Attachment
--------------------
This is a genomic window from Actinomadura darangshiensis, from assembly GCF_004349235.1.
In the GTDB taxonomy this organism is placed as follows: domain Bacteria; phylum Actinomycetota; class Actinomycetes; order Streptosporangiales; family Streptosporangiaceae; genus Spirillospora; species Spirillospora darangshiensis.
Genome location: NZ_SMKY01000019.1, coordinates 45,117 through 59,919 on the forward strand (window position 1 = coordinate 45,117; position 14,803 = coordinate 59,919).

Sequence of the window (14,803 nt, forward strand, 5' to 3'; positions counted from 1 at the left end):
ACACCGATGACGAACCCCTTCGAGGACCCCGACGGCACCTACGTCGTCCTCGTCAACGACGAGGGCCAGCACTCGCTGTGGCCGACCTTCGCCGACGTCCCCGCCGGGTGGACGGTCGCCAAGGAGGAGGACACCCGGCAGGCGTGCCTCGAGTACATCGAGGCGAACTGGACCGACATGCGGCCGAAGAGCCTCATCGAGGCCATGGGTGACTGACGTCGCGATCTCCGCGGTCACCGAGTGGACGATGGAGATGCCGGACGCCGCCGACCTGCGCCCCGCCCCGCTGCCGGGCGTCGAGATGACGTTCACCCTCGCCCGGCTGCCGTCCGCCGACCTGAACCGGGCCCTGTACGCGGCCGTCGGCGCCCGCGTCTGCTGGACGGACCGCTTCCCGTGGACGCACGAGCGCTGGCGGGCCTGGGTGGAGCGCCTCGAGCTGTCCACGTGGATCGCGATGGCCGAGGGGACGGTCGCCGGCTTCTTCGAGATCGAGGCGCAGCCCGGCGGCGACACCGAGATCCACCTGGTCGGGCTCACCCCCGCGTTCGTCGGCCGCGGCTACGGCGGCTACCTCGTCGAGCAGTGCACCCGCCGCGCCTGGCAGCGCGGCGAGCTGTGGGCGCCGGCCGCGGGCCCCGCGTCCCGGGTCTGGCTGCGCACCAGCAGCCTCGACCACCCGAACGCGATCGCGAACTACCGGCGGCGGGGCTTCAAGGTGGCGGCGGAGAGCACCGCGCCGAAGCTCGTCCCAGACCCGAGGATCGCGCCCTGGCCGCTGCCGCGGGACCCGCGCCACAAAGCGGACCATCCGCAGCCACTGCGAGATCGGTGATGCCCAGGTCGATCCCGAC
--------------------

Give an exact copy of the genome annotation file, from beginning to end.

This is a genomic window from Actinomadura darangshiensis, from assembly GCF_004349235.1.
In the GTDB taxonomy this organism is placed as follows: domain Bacteria; phylum Actinomycetota; class Actinomycetes; order Streptosporangiales; family Streptosporangiaceae; genus Spirillospora; species Spirillospora darangshiensis.
Genome location: NZ_SMKY01000019.1, coordinates 45,117 through 59,919 on the forward strand (window position 1 = coordinate 45,117; position 14,803 = coordinate 59,919).

Sequence of the window (14,803 nt, forward strand, 5' to 3'; positions counted from 1 at the left end):
ACACCGATGACGAACCCCTTCGAGGACCCCGACGGCACCTACGTCGTCCTCGTCAACGACGAGGGCCAGCACTCGCTGTGGCCGACCTTCGCCGACGTCCCCGCCGGGTGGACGGTCGCCAAGGAGGAGGACACCCGGCAGGCGTGCCTCGAGTACATCGAGGCGAACTGGACCGACATGCGGCCGAAGAGCCTCATCGAGGCCATGGGTGACTGACGTCGCGATCTCCGCGGTCACCGAGTGGACGATGGAGATGCCGGACGCCGCCGACCTGCGCCCCGCCCCGCTGCCGGGCGTCGAGATGACGTTCACCCTCGCCCGGCTGCCGTCCGCCGACCTGAACCGGGCCCTGTACGCGGCCGTCGGCGCCCGCGTCTGCTGGACGGACCGCTTCCCGTGGACGCACGAGCGCTGGCGGGCCTGGGTGGAGCGCCTCGAGCTGTCCACGTGGATCGCGATGGCCGAGGGGACGGTCGCCGGCTTCTTCGAGATCGAGGCGCAGCCCGGCGGCGACACCGAGATCCACCTGGTCGGGCTCACCCCCGCGTTCGTCGGCCGCGGCTACGGCGGCTACCTCGTCGAGCAGTGCACCCGCCGCGCCTGGCAGCGCGGCGAGCTGTGGGCGCCGGCCGCGGGCCCCGCGTCCCGGGTCTGGCTGCGCACCAGCAGCCTCGACCACCCGAACGCGATCGCGAACTACCGGCGGCGGGGCTTCAAGGTGGCGGCGGAGAGCACCGCGCCGAAGCTCGTCCCAGACCCGAGGATCGCGCCCTGGCCGCTGCCGCGGGACCCGCGCCACAAAGCGGACCATCCGCAGCCACTGCGAGATCGGTGATGCCCAGGTCGATCCCGAC